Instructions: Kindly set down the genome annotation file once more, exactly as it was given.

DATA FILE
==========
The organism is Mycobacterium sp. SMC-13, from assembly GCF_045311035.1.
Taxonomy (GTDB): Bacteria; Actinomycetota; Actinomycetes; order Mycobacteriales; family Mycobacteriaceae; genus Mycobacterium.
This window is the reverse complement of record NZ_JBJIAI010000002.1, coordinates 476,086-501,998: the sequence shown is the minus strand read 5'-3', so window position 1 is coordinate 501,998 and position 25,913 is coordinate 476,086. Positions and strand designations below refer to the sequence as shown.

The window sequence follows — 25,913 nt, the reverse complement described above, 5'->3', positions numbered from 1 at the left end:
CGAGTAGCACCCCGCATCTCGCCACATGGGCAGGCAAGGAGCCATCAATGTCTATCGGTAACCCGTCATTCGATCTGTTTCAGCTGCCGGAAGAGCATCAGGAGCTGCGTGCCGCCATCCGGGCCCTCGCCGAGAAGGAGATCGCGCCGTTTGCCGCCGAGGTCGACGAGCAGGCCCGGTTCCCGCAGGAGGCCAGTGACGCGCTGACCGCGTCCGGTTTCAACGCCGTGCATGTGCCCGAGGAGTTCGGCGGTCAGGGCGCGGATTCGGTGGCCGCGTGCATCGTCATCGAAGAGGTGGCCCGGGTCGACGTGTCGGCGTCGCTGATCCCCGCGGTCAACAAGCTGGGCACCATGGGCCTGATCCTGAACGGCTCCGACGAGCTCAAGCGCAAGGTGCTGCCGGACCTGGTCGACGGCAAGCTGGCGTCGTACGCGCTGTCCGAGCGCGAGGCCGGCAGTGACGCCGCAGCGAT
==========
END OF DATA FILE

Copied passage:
The organism is Mycobacterium sp. SMC-13, from assembly GCF_045311035.1.
Taxonomy (GTDB): Bacteria; Actinomycetota; Actinomycetes; order Mycobacteriales; family Mycobacteriaceae; genus Mycobacterium.
This window is the reverse complement of record NZ_JBJIAI010000002.1, coordinates 476,086-501,998: the sequence shown is the minus strand read 5'-3', so window position 1 is coordinate 501,998 and position 25,913 is coordinate 476,086. Positions and strand designations below refer to the sequence as shown.

The window sequence follows — 25,913 nt, the reverse complement described above, 5'->3', positions numbered from 1 at the left end:
CGAGTAGCACCCCGCATCTCGCCACATGGGCAGGCAAGGAGCCATCAATGTCTATCGGTAACCCGTCATTCGATCTGTTTCAGCTGCCGGAAGAGCATCAGGAGCTGCGTGCCGCCATCCGGGCCCTCGCCGAGAAGGAGATCGCGCCGTTTGCCGCCGAGGTCGACGAGCAGGCCCGGTTCCCGCAGGAGGCCAGTGACGCGCTGACCGCGTCCGGTTTCAACGCCGTGCATGTGCCCGAGGAGTTCGGCGGTCAGGGCGCGGATTCGGTGGCCGCGTGCATCGTCATCGAAGAGGTGGCCCGGGTCGACGTGTCGGCGTCGCTGATCCCCGCGGTCAACAAGCTGGGCACCATGGGCCTGATCCTGAACGGCTCCGACGAGCTCAAGCGCAAGGTGCTGCCGGACCTGGTCGACGGCAAGCTGGCGTCGTACGCGCTGTCCGAGCGCGAGGCCGGCAGTGACGCCGCAGCGAT